The pastors under his leadership were much worse: we had to check in with them over the money we spent, where we went on our personal time, etc. The type of music we listened to, the movies and tv shows we watched, what we browsed on the Internet, and the books we read were all censored and subject to their approval. If we read a book, watched a movie or bought a CD that they disapproved of, we were subject to harsh reprimands, public embarrassment, or even getting asked to leave the group (followed by a public humiliation). Any music, books, clothing item, etc. that they didn’t like was subject to a bonfire.

At one point in my second year in this school, we were all instructed to “pray” about what God was telling us to discard in the bonfire. Then, we were reminded of things that might be included in that list of items: secular music, clothing that was too revealing, mementos from old boyfriends, etc.

I couldn’t really think of anything God had spoken to me to burn, so one of our staff leaders came around to each of our wardrobe cabinets and helped us “hear God’s voice.” I had a bikini and a hat from a mission’s trip to Burma that they suggested I burn; the bikini, for reasons that it was against our dress code in that ministry school and the hat because that staff member felt a demonic spirit upon it. I didn’t agree with either of them, but considering that I’d already been yelled at by our pastor for not following instructions of the staff members, I thought it might be best to do as I was told. I cried over the hat from Burma, because it was a special souvenir that I’d received on a trip I took in 1999 that I knew I’d never be able to replace. I’d gone to the country wanting a pointed hat, but I could never find one. Come to find out, they were Vietnamese in origin. Well, on the flight home to the U.S., I saw a man in the airport with one of them and I asked him where he bought his. He said he bought them in Vietnam and he had an extra one if I wanted one. I was so thrilled! The only souvenir I wanted was a hat, and some random stranger gave me one! And now, I was about to burn it in a bonfire in Austin, TX because some ministry leader thought it was demon possessed.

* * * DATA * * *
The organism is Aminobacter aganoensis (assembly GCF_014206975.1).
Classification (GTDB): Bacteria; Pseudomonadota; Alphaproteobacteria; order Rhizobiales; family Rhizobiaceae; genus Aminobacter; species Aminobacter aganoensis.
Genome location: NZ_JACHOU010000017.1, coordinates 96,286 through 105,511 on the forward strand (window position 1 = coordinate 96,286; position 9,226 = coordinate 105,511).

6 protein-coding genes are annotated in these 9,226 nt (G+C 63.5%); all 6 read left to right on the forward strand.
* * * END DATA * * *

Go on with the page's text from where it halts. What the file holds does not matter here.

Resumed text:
I stood around a circle later that evening with all the other students and staff members. First and Second year students stood in the inner circle, around the fire, with boxes and trash bags full of items that were precious to each of us. We knew we’d each take a turn, parting with our past lives, and each face seemed scared and pained. Tears were running down most of our faces. At the time, some people said they felt God’s presence telling them to throw the items in the fire so they could let go of past loves, past anger, past issues, but in reality, we were crying because we were confused, scared and afraid.

We were in a group with pastors and leaders who didn’t allow us to think for ourselves. Not one of them trusted us to develop a genuine relationship with God, or interpret the Bible for ourselves. Instead of love, they dictated by fear and anger. Instead of understanding that we were fresh out of high school, they lacked compassion and understanding. Most sad of all, they didn’t teach us how to think for ourselves, but threatened us and rebuked us anytime we spoke up against them or had a unique thought for ourselves.

Hannah Arendt, a well-known scholar, talks about the real evil in the world: the failure to have original thought. Arendt claims that this was something that one of Hitler’s right-hand men, and the Nazi’s did best: failed to think for themselves. Instead of thinking for themselves when an order was given to load up a houseful of Jewish men, women and children , set it on fire, and stand outside of the house with guns loaded and aimed, ready to shoot if any of them tried to escape, the Nazi’s did what they were told. At the end of the war, they said, “We were just following orders.”

How many times do we just accept something we’re told to do? How many times do we just follow orders? Is it the norm in today’s Christian Fundamentalist church to think like a Nazi? I know it was for me.